Angie’s Story

Hi. My name is Angie. I’m a 31-year-old mother of two young boys. I’m a newspaper editor.

Growing up, I ALWAYS felt different. And I guess you could say that I was. Looking back, I showed classic signs of ADD. But in 1981, I was just considered a bouncy, sassy, and impulsive little girl.

My impulsiveness and willingness to blurt out whatever was on my mind gave my prim and proper grandmother fits. So did my bouncing from sofa to chair to floor like an atom. My one great characteristic though was intelligence. Until about the third or fourth grade, I was put in the class with the children who were considered “gifted”. My IQ was determined to be nearly genius.

But when a child reaches higher grade levels, of course the work requires much more concentration. My straight “A” report cards began to decline to B report cards. And by the eighth or ninth grade, I was just an average “B” and “C” student. Even failing a couple of classes. Needless to say…they didn’t want me in the enrichment classes anymore! This was a huge blow to my self-esteem, because I knew I was smart.

The strange thing is, the two or three subjects that I was extremely interested in, I would hyper-focus on those and do very well in them. Even though I was a B and C student through middle school, I managed to win the school spelling bee several times, and in 8th grade went all the way to state.

And as a Senior in High School, I scored nearly perfect on the English part of the ACT, while barely scoring high enough to stay out of remedial classes.

By then, I had a job, a car, and just a very few financial responsibilities But not many. I made more than enough money to pay half of my small car payment while my grandmother agreed to make the other half. I opened a checking account. What a nightmare. I’ve never been able to keep a checking account straight. Even though I had sufficient funds to keep myself up (I lived at home still), I’d impulsively spend, looking for that thrill. It was the beginning of a financial nightmare that’s haunted me since college.

Speaking of college, I got bored with it. Simple as that. I quit on a whim and decided to marry my childhood sweetheart. We had nothing, and when you add my poor financial skills and impulse buying,well it doesn’t paint a pretty picture, does it?

I was thumbing through a ladies’ magazine one day sometime around the early to mid-90s, and read about adult ADD. I nearly cried…this sounded just like me. Forgetting appointments (Just two weeks ago, I forgot a doctor’s appointment. I remembered to call, apologize, and reschedule the appointment. Guess what? I forgot it, too.

And it doesn’t just end with me. My kids are affected. I forget to help them study. Sometimes I’m so worn out trying not to forget things, I don’t even bother. The tv service has been cut off again? Well, I had the money at the time it was due, but forgot it was already there to pay the TV bill…and I spent it on something else. The credit cards are past due again? Oh, I forgot all about having to pay those this month.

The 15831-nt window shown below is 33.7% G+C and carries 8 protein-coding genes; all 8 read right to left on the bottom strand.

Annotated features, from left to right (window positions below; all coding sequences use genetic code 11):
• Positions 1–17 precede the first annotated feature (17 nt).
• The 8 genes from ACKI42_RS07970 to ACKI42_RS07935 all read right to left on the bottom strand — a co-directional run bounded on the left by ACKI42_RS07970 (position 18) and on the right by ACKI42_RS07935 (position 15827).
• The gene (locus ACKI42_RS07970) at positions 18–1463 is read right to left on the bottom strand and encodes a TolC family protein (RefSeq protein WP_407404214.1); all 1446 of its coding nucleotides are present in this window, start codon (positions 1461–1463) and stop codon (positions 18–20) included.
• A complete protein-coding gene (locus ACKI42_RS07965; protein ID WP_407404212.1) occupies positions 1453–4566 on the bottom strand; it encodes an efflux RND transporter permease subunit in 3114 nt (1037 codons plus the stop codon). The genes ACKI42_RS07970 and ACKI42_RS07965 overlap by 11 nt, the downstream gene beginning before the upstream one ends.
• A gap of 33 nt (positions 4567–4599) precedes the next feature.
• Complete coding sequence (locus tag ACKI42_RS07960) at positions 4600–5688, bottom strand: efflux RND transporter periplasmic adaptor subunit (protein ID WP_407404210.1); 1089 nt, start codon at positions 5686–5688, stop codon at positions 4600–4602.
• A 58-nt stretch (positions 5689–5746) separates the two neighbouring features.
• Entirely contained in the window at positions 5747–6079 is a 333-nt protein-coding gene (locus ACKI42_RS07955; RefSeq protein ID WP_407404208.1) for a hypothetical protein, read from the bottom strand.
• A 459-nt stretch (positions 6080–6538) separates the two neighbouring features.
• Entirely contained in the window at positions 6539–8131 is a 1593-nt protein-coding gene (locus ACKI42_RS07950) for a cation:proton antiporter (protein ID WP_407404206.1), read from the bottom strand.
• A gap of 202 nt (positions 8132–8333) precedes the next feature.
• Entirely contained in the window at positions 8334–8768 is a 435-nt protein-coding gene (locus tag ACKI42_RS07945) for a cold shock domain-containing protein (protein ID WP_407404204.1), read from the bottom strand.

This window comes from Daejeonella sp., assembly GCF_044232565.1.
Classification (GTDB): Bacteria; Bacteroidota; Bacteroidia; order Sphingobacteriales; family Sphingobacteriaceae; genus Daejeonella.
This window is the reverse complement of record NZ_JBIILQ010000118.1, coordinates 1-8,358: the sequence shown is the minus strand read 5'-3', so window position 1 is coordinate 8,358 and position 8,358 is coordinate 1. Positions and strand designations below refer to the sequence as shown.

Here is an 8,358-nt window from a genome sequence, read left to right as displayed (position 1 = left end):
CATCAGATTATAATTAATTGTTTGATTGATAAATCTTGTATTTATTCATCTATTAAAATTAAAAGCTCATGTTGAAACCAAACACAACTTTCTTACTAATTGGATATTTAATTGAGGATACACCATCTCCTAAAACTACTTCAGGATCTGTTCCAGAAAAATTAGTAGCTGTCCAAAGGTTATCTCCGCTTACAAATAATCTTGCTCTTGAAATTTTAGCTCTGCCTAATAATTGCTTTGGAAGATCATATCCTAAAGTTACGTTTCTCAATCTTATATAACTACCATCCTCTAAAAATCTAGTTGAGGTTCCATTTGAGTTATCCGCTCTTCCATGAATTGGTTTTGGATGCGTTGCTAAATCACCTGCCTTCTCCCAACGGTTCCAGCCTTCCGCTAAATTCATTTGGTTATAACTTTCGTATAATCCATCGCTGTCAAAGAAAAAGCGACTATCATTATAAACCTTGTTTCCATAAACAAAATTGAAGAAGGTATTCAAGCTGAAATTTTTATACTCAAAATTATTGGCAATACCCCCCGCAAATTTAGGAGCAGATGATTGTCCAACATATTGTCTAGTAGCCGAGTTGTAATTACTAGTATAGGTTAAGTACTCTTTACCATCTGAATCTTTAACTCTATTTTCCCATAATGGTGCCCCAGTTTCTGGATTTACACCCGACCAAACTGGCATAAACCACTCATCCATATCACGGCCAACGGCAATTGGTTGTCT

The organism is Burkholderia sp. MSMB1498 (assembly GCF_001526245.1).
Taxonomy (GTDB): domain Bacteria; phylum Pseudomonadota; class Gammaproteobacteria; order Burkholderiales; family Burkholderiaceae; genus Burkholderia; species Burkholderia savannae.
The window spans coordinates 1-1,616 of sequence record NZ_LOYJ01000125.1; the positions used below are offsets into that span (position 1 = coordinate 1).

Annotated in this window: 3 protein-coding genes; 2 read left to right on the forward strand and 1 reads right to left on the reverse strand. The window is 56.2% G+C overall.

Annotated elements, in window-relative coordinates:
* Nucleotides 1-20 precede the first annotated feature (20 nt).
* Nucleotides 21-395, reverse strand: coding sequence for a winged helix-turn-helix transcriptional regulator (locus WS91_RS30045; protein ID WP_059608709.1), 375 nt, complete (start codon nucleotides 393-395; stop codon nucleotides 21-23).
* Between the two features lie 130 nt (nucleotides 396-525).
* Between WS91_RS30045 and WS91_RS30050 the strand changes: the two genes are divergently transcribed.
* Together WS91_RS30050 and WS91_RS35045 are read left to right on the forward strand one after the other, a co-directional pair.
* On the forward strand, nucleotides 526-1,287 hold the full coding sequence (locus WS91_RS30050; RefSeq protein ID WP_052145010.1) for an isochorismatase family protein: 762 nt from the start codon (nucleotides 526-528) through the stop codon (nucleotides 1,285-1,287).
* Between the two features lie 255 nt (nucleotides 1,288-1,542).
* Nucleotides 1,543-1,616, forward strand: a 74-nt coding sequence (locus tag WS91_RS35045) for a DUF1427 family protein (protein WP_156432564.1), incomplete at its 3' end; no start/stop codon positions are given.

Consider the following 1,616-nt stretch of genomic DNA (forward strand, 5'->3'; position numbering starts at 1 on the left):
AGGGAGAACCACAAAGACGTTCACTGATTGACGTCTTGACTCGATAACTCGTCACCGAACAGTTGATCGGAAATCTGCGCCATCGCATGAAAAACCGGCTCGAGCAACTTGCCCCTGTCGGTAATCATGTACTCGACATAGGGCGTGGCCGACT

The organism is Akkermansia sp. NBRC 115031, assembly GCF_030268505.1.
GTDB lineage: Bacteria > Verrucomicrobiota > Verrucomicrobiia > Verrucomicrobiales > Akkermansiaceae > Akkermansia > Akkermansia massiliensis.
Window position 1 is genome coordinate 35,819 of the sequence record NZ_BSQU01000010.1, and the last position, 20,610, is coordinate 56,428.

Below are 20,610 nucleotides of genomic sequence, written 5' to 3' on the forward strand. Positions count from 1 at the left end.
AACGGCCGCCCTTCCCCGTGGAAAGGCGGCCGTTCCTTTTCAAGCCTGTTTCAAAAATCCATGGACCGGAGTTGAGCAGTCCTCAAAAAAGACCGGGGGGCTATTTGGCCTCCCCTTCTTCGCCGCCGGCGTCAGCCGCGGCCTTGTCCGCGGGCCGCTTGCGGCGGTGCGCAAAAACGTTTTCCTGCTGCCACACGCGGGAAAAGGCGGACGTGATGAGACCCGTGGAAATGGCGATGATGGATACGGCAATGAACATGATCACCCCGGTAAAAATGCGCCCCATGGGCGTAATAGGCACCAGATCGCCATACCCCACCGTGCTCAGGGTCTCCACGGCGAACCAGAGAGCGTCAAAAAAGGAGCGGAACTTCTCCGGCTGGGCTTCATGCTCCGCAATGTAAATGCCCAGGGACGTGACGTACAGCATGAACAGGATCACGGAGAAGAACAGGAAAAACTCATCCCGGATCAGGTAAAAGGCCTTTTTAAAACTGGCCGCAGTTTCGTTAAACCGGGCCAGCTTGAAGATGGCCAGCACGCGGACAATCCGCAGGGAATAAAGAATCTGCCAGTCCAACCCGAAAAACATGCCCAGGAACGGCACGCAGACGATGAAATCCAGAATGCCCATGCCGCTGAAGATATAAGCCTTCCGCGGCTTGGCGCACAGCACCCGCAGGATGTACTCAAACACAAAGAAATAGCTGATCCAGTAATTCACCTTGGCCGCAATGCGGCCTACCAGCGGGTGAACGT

Now on to my job. Oh, how it’s affected me. From the time I was twelve until age 30, I worked for a family business. She had an idea what my problem might be, but when you accidentally leave the door unlocked at closing when you have hundreds of thousands of dollars worth of inventory where anyone could just walk in and take it…well, she eventually had her fill of me.

My whole life, I’ve wanted to be a journalist. But I never finished college. Last year, some friends of mine bought a local newspaper. They needed a reporter/copy editor. It was a dream come true! I took the job and it was going great. I had all week to complete stories and edit. But after I forgot two important meetings and didn’t have a story finished, they had to let me go.

Thank God that wasn’t the end of my dream of being a journalist…I was hired by another paper. I finally admitted to myself that I had a problem.

You know, the strange thing to me is, well…I’ve always suffered from chest-crushing anxiety. I’ve tried various remedies. It never embarrassed me to talk to my friends about being on medication for that, because I know lots of working moms who couldn’t cope without it.

But talking about my ADD to anyone absolutely mortifies me. You may or may not know how worthless, stupid, and even suicidal someone with ADD feels. There were nights I’d lay awake, crying out to God, “Why’d you even make me?” I swear, if it weren’t for my husband and kids, I’d have taken my life at some points. I have felt so low, so worthless, so dumb.

To prevent losing this perfect job I now have, I finally sought some help. I was put on Strattera, and though it takes several weeks to see results, I do believe it’s helping.

Reading these other stories gives me hope…hope for the present and for the future. Thank you so much for reading!
—Angie